[We’ve done some additional reporting on this story today; check here for the latest.]
New Jersey Gov. Chris Christie’s (R) career has reached a curious stage. On the one hand, he’s gearing up for a presidential campaign. On the other hand, when we see headlines such as, “Christie’s Administration Facing New Criminal Investigation,” we have to pause to ask ourselves, “Which one of the governor’s many scandals is this about?”
Does the new criminal investigation relate to Christie’s bridge scandal? No, not that one. The Hoboken controversy? No, not that one. The pay-to-play allegations? No, not that one.
The latest developments deal with the other controversy.
The International Business Times reported that Bennett Barlyn, a former Hunterdon County prosecutor, met with federal investigators on Wednesday and was questioned about his past allegations that he was fired because wouldn’t drop a case against Christie supporter, Hunterdon County Sheriff Deborah Trout. He had brought forth a whistle blower lawsuit in 2012, while the governor has insisted he had nothing to do with Barlyn losing his job.
If this sounds familiar, there’s a good reason – we discussed in some detail about a year ago why Ben Barlyn’s allegations matter. The editorial board of the Star-Ledger highlighted what the controversy is all about a while back:
[W]e are reminded of the accusations of Ben Barlyn, a former Hunterdon County prosecutor who says he was fired because he refused to drop a case against a Christie ally. For the past year, he’s been striving to prove his story, paying through the nose for a civil lawsuit against the state while telling it to anyone who will listen.
Barlyn says that after he secured an indictment in 2010 against Hunterdon County Sheriff Deborah Trout, a Republican with political ties to Christie, he was fired and the case hastily killed by Christie’s appointed attorney general at the time, Paula Dow. The real story isn’t the mundane crimes that were alleged: hiring without proper background checks, making employees sign loyalty oaths, threatening critics and producing fake police badges for a prominent Christie donor. It’s the possible abuse of power by the administration’s head prosecutor.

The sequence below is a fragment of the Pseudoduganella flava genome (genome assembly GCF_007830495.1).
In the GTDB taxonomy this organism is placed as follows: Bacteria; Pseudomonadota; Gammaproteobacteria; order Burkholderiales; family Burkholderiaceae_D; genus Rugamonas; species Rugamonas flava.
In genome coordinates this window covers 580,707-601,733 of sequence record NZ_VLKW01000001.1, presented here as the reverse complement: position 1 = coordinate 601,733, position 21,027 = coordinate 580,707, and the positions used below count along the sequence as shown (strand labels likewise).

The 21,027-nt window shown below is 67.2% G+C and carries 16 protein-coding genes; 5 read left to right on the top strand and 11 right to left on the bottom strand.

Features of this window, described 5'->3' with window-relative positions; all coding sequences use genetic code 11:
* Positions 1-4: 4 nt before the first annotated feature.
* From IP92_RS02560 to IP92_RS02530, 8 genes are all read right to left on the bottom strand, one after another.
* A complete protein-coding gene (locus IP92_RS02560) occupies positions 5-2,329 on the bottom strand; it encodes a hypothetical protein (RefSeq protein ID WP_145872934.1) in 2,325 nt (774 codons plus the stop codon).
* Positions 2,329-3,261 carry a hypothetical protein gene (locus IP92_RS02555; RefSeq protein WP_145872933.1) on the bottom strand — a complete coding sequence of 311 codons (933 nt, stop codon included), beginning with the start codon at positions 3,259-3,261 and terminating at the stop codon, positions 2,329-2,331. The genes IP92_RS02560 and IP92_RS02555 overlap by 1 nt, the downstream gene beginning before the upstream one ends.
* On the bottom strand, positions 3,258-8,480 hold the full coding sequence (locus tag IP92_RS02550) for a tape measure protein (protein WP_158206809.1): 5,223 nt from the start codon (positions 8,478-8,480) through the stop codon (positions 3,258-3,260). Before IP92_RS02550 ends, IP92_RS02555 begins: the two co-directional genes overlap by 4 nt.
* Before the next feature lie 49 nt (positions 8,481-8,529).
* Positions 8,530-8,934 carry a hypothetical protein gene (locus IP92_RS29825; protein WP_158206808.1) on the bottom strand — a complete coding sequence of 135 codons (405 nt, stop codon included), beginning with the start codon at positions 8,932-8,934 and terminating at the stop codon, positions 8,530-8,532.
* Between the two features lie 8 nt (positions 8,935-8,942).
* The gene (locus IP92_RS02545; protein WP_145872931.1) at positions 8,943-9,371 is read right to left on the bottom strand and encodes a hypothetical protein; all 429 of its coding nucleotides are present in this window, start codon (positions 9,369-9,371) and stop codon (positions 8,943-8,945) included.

Barlyn is now trying to compel the state Attorney General’s Office to release the grand jury transcripts to prove his case had legs. He’s not the only one who says so: Four grand jurors and other dismissed prosecutors have come forward to agree.
Reiterating our earlier reporting, Barlyn’s concerns pre-date the bridge scandal by years, so it’s not as if one could plausibly accuse him of trying to exploit an unrelated controversy. On the contrary, he’s been eager to tell his story, though the Christie administration has tried to stop him from speaking publicly about the grand jury proceedings.
The governor’s chief spokesperson described Barlyn’s accusations as “wild-eyed conspiracy theories,” though the governor’s office has said this before. Indeed, Team Christie dismissed the Fort Lee allegations as “crazy,” right up until the governor conceded that many of the allegations of corruption were, in fact, true.
Indeed, it’s part of the lingering problem the governor and his team will have to deal with for a while: once someone has lost credibility, it’s hard not to take his or her denials with a grain of salt.
In Barlyn’s case, we don’t know whether politics was involved with his dismissal, but the Star-Ledger argued the accusations are serious enough to warrant a broader investigation. As of this week, it appears federal investigators agree.
Postscript: In case all of this weren’t quite enough, this story about Christie’s former top guy at the Port Authority is also worth keeping an eye on: “Federal prosecutors have demanded that the Port Authority turn over records related to the personal travel of the agency’s former chairman, David Samson, as well as his relationship with Newark Liberty International Airport’s largest carrier, United Airlines, according to multiple sources, a development that opens yet another line of inquiry in what has become a sprawling criminal investigation.”
Update: The headline has been edited slightly for clarity.